Mike Evans had an excellent day and early in a passing drill made a contorted behind his head leaping catch. While some may say it was a poorly thrown pass, it was actually thrown where only Evans could make the catch. It was a good sign that Evans and Winston have begun to develop some chemistry.
Vincent Jackson has some flashes, but also dropped a couple passes he most likely should have hauled in. At one point Jackson was seen doing pushups on the sidelines after a drop. We aren’t sure if that was a self-imposed punishment, or something that new receivers coach Todd Monken has brought to the Bucs receiving corps this season. Regardless, there was accountability for errors during the fast-paced practice.
Former USF Bulls wide receiver Andre Davis, who was added late last season, really stood out on Tuesday. Davis looked polished and very quick, and on one play put a great move on the cornerback and safety and hauled in a perfectly thrown Glennon pass at the goal line.
It was nice to see a healthy Kenny Bell on the field on Tuesday as it was clear he adds a dimension to the receivers that not many on the current roster possess. Bell has a knack for making a catch and turning quickly up the field, or stopping on a dime to make a defender miss. If Bell continues to stay healthy, and can stay consistent with his hands, he could surprise a number of Bucs fan, not to mention Tampa Bay’s opponents this season.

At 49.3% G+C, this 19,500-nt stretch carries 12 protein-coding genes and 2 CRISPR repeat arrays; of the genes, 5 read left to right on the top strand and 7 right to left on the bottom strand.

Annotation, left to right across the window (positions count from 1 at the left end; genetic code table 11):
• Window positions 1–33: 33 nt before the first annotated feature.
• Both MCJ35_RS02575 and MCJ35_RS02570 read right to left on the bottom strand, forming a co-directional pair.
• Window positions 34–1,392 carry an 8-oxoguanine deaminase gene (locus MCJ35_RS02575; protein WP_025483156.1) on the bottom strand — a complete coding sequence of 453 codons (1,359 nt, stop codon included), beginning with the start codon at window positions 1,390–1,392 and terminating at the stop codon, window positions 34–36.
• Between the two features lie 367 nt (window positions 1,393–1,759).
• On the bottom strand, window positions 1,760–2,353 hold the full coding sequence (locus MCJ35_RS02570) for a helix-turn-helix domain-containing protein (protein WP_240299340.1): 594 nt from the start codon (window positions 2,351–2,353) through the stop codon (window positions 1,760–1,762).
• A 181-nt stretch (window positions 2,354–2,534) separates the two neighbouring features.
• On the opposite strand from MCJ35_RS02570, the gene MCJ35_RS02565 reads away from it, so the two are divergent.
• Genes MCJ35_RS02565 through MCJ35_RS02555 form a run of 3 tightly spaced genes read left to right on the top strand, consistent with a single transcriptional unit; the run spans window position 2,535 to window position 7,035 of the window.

The Bucs were without Smith on Tuesday, so they had second-year player Howard Jones in the starting lineup at right defensive end opposite Robert Ayers, who was playing left end. The starting defensive tackles were Gerald McCoy at the three-technique spot and Clinton McDonald at the one-technique nose tackle position. The second-string defensive line consisted of Will Gholston at left end, Akeem Spence at nose tackle, Cliff Matthews at three-technique and George Johnson at right end.
Tampa Bay’s starting linebacking corps didn’t feature any surprises with Lavonte David at weakside linebacker, Daryl Smith at strongside linebacker and Kwon Alexander at middle linebacker. Darius Eubanks, Adarius Glanton and Josh Keyes were the reserves.
Alterraun Verner and Brent Grimes were the starting cornerbacks with Bradley McDougald and Chris Conte lining up as the starting safeties. Johnthan Banks and Josh Robinson were second-teamers along with Keith Tandy and Major Wright.
From what we could see in practice on a limited basis, it looked like the Bucs were lining up in a 4-3 under front with a linebacker lining up over a tight end, but from what we’re hearing, that’s just one of many, many different formations Tampa Bay will deploy under new defensive coordinator Mike Smith. Given the athletes on the roster and the Bucs’ stated intentions, Tampa Bay will be a 4-3 base defense with some variations from that front.